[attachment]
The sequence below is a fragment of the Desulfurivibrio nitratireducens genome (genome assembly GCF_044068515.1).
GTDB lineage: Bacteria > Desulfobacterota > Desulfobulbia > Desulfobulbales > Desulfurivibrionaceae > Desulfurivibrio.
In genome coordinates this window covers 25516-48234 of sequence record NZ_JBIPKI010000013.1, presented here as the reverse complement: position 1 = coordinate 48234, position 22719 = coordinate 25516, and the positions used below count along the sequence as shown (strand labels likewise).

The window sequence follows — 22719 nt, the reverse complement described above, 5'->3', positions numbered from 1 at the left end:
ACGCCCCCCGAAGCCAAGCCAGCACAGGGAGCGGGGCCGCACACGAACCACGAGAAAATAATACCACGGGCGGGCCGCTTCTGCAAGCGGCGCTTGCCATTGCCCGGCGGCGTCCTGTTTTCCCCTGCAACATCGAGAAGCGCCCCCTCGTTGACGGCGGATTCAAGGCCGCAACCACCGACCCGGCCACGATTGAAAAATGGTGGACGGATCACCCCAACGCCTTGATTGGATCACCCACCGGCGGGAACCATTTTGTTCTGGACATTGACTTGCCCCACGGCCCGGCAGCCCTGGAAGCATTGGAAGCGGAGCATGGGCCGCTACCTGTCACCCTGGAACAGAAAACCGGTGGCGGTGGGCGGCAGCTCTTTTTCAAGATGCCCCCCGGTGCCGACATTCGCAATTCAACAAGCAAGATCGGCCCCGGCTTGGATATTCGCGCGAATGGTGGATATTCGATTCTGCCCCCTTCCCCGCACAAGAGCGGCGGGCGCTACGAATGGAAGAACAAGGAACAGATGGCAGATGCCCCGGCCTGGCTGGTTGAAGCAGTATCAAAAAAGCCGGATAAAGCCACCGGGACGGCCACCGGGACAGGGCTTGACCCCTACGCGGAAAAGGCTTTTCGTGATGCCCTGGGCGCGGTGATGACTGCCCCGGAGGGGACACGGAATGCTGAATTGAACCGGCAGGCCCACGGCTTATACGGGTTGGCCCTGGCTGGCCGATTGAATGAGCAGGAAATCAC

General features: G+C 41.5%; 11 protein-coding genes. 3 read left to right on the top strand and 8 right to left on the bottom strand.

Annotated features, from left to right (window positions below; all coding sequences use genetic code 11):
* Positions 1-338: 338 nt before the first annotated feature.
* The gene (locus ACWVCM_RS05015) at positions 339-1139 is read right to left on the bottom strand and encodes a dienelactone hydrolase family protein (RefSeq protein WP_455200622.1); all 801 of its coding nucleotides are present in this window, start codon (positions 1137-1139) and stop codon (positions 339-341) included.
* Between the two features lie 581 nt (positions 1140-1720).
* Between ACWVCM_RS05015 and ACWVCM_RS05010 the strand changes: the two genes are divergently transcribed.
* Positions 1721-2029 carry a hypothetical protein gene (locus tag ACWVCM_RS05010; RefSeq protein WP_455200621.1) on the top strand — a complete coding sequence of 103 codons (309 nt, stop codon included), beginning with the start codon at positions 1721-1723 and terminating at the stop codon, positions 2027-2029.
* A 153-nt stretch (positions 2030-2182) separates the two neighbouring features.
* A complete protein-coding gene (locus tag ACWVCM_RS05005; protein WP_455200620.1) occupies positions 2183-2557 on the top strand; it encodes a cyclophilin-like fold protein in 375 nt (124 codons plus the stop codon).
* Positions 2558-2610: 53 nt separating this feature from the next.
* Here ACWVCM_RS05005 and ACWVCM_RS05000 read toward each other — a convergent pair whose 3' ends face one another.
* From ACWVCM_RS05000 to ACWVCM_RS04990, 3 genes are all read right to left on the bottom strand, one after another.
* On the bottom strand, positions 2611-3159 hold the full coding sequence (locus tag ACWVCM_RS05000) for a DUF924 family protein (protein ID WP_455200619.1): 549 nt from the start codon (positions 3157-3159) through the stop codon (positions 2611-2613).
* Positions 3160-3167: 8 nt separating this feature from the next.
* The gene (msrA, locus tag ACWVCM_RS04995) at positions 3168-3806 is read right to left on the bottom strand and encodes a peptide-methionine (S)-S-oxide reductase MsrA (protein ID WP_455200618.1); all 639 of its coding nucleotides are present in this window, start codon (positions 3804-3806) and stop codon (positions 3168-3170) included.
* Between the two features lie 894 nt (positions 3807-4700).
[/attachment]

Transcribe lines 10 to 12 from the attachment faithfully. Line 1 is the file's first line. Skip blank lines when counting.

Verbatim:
* Between the two features lie 581 nt (positions 1140-1720).
* Between ACWVCM_RS05015 and ACWVCM_RS05010 the strand changes: the two genes are divergently transcribed.
* Positions 1721-2029 carry a hypothetical protein gene (locus tag ACWVCM_RS05010; RefSeq protein WP_455200621.1) on the top strand — a complete coding sequence of 103 codons (309 nt, stop codon included), beginning with the start codon at positions 1721-1723 and terminating at the stop codon, positions 2027-2029.